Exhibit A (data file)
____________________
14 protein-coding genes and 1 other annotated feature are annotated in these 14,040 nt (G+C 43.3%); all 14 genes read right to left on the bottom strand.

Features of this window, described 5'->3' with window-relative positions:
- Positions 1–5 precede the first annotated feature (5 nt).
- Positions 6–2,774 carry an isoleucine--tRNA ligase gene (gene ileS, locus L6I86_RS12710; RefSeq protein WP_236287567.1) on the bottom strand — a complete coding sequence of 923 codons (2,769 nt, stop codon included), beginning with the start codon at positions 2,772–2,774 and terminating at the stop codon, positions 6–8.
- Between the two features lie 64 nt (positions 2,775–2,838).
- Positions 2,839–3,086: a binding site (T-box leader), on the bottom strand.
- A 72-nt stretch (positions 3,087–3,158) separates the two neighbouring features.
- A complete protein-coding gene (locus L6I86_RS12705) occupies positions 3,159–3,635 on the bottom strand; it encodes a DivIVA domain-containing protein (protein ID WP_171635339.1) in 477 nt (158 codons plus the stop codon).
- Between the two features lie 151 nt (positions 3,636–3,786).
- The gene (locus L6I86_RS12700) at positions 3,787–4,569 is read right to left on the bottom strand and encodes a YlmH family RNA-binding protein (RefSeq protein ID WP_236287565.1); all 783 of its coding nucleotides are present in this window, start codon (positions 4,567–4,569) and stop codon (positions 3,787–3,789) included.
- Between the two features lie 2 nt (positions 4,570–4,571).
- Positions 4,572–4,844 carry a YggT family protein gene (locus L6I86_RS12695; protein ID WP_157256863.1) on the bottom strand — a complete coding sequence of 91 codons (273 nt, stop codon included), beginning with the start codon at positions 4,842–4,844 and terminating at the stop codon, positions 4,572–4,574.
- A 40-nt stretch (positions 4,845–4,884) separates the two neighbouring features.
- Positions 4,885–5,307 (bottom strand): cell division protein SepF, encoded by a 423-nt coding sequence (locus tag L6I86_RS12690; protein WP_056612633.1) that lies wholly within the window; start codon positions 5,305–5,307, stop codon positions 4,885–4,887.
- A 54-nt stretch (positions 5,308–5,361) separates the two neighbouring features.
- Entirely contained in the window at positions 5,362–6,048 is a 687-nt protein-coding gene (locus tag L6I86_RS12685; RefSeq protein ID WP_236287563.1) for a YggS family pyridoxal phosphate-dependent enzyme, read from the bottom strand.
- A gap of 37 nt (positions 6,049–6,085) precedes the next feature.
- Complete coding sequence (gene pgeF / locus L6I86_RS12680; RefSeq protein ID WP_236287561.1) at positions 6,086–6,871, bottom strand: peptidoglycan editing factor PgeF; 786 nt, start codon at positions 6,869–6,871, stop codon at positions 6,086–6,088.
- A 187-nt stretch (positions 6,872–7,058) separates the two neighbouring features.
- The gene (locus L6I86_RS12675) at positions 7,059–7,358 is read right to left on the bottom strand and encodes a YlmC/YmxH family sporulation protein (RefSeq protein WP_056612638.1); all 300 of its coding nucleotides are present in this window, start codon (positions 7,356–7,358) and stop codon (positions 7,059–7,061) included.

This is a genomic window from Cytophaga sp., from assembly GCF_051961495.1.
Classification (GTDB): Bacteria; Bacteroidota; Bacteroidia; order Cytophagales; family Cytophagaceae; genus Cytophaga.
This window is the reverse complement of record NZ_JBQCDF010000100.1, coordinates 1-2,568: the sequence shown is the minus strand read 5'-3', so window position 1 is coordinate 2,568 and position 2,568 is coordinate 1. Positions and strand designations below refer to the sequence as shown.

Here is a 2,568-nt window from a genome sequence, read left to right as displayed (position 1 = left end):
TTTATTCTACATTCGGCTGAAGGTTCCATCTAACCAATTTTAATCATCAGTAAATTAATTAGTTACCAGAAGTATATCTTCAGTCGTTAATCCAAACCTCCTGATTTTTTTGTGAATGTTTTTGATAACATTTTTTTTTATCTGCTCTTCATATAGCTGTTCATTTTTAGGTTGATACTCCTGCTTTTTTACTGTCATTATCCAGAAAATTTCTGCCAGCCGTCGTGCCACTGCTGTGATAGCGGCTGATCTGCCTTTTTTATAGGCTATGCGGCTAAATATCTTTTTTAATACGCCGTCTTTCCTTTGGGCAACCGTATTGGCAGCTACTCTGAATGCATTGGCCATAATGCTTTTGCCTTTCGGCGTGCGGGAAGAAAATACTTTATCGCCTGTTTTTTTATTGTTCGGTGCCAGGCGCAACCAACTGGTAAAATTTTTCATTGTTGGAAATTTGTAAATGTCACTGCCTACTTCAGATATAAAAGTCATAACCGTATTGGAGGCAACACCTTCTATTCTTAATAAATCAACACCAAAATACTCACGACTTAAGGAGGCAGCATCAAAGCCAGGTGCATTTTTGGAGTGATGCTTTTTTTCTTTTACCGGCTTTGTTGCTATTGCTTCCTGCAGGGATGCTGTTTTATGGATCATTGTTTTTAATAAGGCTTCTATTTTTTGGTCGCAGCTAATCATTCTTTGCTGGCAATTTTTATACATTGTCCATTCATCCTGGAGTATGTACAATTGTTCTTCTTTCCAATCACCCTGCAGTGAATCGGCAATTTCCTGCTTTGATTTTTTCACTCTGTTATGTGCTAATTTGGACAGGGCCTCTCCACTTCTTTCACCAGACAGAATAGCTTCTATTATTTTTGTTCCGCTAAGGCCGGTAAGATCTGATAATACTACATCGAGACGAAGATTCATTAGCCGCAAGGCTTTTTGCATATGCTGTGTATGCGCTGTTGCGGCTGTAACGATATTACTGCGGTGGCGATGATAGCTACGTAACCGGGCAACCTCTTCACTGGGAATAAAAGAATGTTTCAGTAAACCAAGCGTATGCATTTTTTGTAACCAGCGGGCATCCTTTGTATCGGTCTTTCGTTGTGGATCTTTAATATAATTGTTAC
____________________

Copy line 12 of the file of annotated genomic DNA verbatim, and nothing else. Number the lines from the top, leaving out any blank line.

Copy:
- Positions 4,572–4,844 carry a YggT family protein gene (locus L6I86_RS12695; protein ID WP_157256863.1) on the bottom strand — a complete coding sequence of 91 codons (273 nt, stop codon included), beginning with the start codon at positions 4,842–4,844 and terminating at the stop codon, positions 4,572–4,574.